HBKU Press Translated Works Helps Bridge Cultural Differences

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  • Published: January 23, 2013
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HBKU Press Translated Works Helps Bridge Cultural Differences

Publication Date:
July 17, 2017
Since its launch in 2010, Hamad Bin Khalifa University Press (HBKU Press) has released numerous translations of a variety of books as part of its efforts to expand the literary landscape of the region.
HBKU Press
Publishing translations is an important part of the mandate at HBKU Press, which publishes a variety of Fiction, Non-Fiction, Children’s and Academic titles, along with research articles, conference proceedings and journals. The purpose of translations is to help contribute to the cultural exchange of information and help to build cross-cultural communication and coexistence that enhance the transfer of thought and knowledge between Arabic and other languages.

Translated volumes allow readers to cross cultural thresholds and find the common humanity in all our stories, while simultaneously discovering different cultures. With that goal, HBKU Press focuses on featuring translated works alongside showcasing Arab talent in order to enrich the Arabic literary scene and enhance cross-cultural communication.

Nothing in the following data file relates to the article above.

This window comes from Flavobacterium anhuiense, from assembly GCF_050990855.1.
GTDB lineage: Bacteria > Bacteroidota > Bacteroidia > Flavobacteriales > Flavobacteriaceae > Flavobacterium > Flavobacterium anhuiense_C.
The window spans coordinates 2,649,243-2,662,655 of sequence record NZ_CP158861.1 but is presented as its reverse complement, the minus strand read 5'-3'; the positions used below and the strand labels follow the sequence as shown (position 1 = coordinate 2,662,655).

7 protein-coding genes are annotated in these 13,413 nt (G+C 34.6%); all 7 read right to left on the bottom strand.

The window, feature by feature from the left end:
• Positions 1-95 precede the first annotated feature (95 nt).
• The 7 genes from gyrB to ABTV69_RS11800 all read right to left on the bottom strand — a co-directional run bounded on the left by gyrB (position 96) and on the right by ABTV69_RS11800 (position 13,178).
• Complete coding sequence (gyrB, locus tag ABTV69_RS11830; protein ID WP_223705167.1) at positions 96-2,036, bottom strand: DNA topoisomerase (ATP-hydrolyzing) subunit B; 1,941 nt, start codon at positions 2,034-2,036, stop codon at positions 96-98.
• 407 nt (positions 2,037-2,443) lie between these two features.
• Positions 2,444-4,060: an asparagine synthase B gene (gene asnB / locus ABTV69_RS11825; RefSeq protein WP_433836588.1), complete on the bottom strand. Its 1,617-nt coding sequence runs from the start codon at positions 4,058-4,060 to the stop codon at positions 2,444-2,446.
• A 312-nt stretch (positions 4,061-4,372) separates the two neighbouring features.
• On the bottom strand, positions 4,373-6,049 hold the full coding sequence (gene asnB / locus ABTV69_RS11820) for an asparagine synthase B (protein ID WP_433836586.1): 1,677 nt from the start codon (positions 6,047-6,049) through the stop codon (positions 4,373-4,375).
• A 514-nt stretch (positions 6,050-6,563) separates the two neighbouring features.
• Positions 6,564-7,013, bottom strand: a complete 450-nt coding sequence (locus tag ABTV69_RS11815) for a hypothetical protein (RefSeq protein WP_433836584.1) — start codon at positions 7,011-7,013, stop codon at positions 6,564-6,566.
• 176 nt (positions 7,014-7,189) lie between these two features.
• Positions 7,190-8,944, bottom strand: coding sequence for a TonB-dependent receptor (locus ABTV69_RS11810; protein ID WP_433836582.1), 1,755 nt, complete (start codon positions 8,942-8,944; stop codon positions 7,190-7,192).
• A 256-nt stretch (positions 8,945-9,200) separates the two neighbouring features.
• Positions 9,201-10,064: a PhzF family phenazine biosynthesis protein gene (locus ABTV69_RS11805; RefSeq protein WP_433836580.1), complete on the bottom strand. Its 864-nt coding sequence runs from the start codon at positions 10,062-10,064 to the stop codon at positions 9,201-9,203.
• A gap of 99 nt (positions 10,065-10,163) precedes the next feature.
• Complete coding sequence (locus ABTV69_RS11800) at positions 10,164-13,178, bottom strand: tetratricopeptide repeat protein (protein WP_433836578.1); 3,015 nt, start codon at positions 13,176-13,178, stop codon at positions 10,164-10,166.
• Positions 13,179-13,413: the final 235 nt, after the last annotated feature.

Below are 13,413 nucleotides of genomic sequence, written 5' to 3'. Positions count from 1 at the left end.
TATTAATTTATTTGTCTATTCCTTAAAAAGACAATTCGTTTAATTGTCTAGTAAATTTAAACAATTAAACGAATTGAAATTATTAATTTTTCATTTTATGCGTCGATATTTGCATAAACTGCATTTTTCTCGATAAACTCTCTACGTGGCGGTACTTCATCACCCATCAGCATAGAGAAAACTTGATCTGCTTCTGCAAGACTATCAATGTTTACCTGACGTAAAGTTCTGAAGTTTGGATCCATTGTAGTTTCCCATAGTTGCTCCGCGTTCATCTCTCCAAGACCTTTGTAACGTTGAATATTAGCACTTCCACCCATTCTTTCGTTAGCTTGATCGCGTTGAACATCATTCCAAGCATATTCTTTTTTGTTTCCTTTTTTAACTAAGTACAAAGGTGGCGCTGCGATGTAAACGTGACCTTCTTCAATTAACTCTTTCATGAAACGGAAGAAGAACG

The most recently released translations by HBKU Press include the translation of one Spanish work titled, Games of the Late Age, and two translations from English, Poor Economics and Science and Islam.

Games of the Late Age, written by Spanish author Luis Landero and translated by Saleh Almani, follows an ordinary middle-aged clerk, Gregorio, whose youthful aspirations for an exciting and intellectual life have faded to nothing. Through his conversations with Gil, a modest, mature man exiled in the countryside, Gregorio, forges another personality for himself as Faroni, an attractive polyglot, engineer and poet, and great traveler. Gregorio is so thoroughly immersed in his own lies, however, that when Gil suddenly announces that he is finally coming to meet him, he panics completely.
In the Non-Fiction genre, Poor Economics, translated by Anwar Al-Shamy, highlights 15 years of research by authors Abhijit Banerjee and Esther Duflo that takes a look at the behaviour of poor people around the world, their needs, and the way that aid or financial investment can affect their lives.

Science and Islam, also a work of Non-Fiction, written by Ehsan Masood and translated by Ayham Al-Sabbagh, tells the story of one of history’s most misunderstood yet rich and fertile periods in science: the Islamic scientific revolution between 700 and 1400 CE. The stories, written in a compelling narrative, take the reader on a journey through the Islamic empires of the Middle Ages, and their contributions to science in Western Europe.

The titles present a diverse variety of stories and information that cross cultural, socio-economic, and political borders.

To read more, click here.